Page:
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How might CAPaD develop?

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The Canberra Alliance for Participatory Democracy (CAPaD) is a couple of months old and 100 members strong. At a recent meeting, members took stock and offered their views on the future role of the new body.

We heard from Ms Cathy McGowan, the independent MHR from Indi in Victoria, about the process in her Federal electorate of Indi, that led to the unseating of a former Liberal shadow minister and a re-energising of participatory democracy across the region. As Cathy tells the story, there is new energy and a new feeling about democracy emerging across the Northern Victorian electorate. She told us that not only is the former member re-contesting the seat in the next election but that the seat is already being sought by other parties, other independents and by Cathy herself next year.

It seems that the Indi phenomenon was precipitated by widespread dissatisfaction in the electorate that the then local member was not representing local concerns and that priorities for change in the electorate were being ignored.

The motivation for establishing CAPaD was a view that the concerns and needs of the community are being ignored or overridden by the special needs of big business and the market and that the democratic process is being debased by party solidarity, the special interests of lobbyists and media farce. Concerns held by huge majorities in the electorate about issues such as coal dependency, marriage equality, end of life options, illicit drug policy are being ignored by our representatives or being lost or constrained by the straitjacket requirements of party politics, the 24 hour media cycle and the 3 or 4 year political cycle.

The Alliance has adopted the discipline of community organising as a central element of our operation, which means respectful listening in pairs and groups to the strengths, concerns and aspirations of large numbers of people in the community. It also means acting to hold decision makers accountable for the public interest and the common good.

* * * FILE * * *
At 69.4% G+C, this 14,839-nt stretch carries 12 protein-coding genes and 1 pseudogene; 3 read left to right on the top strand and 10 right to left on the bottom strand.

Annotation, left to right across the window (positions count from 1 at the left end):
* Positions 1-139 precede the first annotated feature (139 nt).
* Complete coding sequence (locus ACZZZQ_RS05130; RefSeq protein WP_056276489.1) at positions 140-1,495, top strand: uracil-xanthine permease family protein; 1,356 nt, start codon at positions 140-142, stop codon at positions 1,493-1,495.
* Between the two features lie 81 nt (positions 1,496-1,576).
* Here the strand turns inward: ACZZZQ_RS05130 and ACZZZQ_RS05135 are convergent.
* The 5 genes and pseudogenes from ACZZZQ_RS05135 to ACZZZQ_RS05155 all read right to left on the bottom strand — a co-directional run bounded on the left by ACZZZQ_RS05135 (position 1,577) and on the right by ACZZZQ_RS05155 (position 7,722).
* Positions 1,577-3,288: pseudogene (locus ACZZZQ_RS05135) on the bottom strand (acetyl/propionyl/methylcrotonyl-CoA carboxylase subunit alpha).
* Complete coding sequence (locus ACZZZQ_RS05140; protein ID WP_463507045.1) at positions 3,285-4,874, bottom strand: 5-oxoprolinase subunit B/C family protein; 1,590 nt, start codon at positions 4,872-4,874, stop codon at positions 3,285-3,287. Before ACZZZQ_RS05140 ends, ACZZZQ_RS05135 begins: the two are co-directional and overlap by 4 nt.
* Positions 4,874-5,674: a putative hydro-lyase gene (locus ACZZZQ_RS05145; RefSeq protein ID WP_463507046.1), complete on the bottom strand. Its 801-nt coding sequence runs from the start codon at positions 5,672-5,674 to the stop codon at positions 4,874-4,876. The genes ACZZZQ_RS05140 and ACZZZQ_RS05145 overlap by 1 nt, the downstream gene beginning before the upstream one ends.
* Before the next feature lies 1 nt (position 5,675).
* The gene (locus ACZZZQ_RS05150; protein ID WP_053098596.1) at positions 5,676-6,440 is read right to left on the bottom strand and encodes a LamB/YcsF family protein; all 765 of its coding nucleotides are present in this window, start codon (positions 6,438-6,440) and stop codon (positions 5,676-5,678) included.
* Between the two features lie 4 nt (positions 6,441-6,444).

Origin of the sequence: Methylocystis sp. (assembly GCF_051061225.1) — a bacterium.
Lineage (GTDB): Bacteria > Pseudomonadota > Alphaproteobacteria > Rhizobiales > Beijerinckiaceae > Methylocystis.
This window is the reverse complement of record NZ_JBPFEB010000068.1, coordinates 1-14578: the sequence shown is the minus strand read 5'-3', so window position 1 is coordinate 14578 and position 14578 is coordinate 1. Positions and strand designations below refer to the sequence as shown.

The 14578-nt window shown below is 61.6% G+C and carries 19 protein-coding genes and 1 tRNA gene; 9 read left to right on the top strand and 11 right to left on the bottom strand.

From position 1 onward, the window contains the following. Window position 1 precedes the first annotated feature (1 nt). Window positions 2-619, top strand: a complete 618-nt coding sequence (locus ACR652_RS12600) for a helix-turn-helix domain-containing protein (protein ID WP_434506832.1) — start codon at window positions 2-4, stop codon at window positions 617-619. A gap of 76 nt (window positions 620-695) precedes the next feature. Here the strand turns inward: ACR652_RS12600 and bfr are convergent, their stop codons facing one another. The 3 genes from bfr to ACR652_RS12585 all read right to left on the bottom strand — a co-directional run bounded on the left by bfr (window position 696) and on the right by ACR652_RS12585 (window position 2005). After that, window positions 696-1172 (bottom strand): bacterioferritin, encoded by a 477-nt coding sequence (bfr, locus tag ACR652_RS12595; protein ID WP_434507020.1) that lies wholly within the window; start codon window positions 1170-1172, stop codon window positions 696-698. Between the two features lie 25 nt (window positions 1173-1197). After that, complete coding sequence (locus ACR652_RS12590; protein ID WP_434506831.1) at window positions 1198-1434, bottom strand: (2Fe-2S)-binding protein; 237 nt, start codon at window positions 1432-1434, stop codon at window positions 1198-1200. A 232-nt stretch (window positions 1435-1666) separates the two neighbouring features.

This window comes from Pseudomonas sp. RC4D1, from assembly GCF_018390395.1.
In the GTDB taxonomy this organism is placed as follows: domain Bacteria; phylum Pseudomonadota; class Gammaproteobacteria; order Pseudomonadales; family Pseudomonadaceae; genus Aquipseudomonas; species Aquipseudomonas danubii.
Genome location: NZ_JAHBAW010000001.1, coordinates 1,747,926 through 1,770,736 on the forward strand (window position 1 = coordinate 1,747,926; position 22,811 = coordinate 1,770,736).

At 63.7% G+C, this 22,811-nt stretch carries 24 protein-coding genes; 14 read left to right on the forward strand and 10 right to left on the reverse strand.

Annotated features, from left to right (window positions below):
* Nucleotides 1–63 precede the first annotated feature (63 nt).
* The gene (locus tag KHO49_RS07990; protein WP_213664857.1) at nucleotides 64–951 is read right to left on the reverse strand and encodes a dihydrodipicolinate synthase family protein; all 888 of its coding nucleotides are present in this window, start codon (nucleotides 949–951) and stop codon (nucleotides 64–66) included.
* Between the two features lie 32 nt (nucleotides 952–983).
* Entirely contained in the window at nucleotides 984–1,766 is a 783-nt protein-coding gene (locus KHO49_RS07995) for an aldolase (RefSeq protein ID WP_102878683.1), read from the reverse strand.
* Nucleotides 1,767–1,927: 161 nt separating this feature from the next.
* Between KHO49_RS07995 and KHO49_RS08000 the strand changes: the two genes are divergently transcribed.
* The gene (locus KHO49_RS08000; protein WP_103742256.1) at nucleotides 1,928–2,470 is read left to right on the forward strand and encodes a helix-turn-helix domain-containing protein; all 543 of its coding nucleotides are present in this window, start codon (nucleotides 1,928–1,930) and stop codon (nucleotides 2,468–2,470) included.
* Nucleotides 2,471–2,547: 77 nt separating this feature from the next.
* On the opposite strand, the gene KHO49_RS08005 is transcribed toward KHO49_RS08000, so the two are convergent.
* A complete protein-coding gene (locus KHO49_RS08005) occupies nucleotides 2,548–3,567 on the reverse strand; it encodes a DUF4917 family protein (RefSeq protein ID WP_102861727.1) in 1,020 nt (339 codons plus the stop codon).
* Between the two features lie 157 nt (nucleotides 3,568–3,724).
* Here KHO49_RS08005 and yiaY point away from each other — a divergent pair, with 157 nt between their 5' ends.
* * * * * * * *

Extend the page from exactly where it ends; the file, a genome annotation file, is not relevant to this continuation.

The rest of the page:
After the helpful conversation with Cathy, members were invited to present ideas to the newly elected committee of the Alliance about the role the Alliance should play in enhancing democracy in our region.

In their comments, our members expressed the hope that the organisation would become a strong vehicle for civil society in Canberra and play a new role in political and government decision-making. They emphasised the need to make use of the developing methods of deliberative democracy, including citizen juries, citizen panels and citizen assemblies and parliaments and to envisage substantial changes in the way decisions that affect the common good are made in our federal and state jurisdictions.

One of the issues raised by Ms McGowan was the role that an independent representative can play vis a vis the role of a member of a political party. We should ask ourselves how, in a strengthened Canberra democracy, the wider community can most effectively interact with their political representatives both in the federal and local legislatures. It seems there could be real benefits from an increase in the number of independent representatives in both parliaments, especially where those representatives have continuing and open access to thinking in the community at large.

With important ACT and national elections in 2016, the opportunity to begin to realise some of these aspirations is clear. But if this is to happen the Alliance must dramatically increase the membership of CAPaD, and if this is to happen we must undertake some highly visible activities that reflect both our values and our mission. We also need to lower the median age of our membership by about 25 years.